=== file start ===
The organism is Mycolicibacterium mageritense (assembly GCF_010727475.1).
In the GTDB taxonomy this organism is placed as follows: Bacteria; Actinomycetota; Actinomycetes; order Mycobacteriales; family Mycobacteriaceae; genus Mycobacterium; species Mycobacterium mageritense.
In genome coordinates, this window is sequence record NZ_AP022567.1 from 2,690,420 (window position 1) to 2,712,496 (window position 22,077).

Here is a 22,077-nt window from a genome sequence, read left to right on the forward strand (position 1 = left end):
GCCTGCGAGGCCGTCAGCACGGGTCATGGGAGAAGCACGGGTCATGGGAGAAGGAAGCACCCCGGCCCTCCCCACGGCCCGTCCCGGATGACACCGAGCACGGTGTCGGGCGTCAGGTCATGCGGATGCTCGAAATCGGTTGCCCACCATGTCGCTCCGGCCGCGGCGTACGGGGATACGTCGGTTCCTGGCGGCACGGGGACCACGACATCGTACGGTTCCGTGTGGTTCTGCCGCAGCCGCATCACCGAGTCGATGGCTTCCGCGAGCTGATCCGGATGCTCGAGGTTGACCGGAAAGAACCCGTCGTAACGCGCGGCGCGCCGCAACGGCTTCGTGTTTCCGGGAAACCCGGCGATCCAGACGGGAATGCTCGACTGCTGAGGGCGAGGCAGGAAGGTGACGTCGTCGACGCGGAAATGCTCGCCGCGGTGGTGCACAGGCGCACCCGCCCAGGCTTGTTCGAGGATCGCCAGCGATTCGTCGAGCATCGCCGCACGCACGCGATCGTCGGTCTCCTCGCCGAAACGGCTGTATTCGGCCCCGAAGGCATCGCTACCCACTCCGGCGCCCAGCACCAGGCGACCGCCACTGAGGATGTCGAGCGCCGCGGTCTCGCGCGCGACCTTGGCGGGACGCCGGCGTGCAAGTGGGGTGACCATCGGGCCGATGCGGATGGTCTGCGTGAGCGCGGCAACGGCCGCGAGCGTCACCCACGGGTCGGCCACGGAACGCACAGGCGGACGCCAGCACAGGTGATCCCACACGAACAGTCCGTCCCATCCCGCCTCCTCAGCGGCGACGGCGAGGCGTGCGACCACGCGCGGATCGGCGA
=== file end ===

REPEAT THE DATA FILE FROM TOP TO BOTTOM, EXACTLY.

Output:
The organism is Mycolicibacterium mageritense (assembly GCF_010727475.1).
In the GTDB taxonomy this organism is placed as follows: Bacteria; Actinomycetota; Actinomycetes; order Mycobacteriales; family Mycobacteriaceae; genus Mycobacterium; species Mycobacterium mageritense.
In genome coordinates, this window is sequence record NZ_AP022567.1 from 2,690,420 (window position 1) to 2,712,496 (window position 22,077).

Here is a 22,077-nt window from a genome sequence, read left to right on the forward strand (position 1 = left end):
GCCTGCGAGGCCGTCAGCACGGGTCATGGGAGAAGCACGGGTCATGGGAGAAGGAAGCACCCCGGCCCTCCCCACGGCCCGTCCCGGATGACACCGAGCACGGTGTCGGGCGTCAGGTCATGCGGATGCTCGAAATCGGTTGCCCACCATGTCGCTCCGGCCGCGGCGTACGGGGATACGTCGGTTCCTGGCGGCACGGGGACCACGACATCGTACGGTTCCGTGTGGTTCTGCCGCAGCCGCATCACCGAGTCGATGGCTTCCGCGAGCTGATCCGGATGCTCGAGGTTGACCGGAAAGAACCCGTCGTAACGCGCGGCGCGCCGCAACGGCTTCGTGTTTCCGGGAAACCCGGCGATCCAGACGGGAATGCTCGACTGCTGAGGGCGAGGCAGGAAGGTGACGTCGTCGACGCGGAAATGCTCGCCGCGGTGGTGCACAGGCGCACCCGCCCAGGCTTGTTCGAGGATCGCCAGCGATTCGTCGAGCATCGCCGCACGCACGCGATCGTCGGTCTCCTCGCCGAAACGGCTGTATTCGGCCCCGAAGGCATCGCTACCCACTCCGGCGCCCAGCACCAGGCGACCGCCACTGAGGATGTCGAGCGCCGCGGTCTCGCGCGCGACCTTGGCGGGACGCCGGCGTGCAAGTGGGGTGACCATCGGGCCGATGCGGATGGTCTGCGTGAGCGCGGCAACGGCCGCGAGCGTCACCCACGGGTCGGCCACGGAACGCACAGGCGGACGCCAGCACAGGTGATCCCACACGAACAGTCCGTCCCATCCCGCCTCCTCAGCGGCGACGGCGAGGCGTGCGACCACGCGCGGATCGGCGA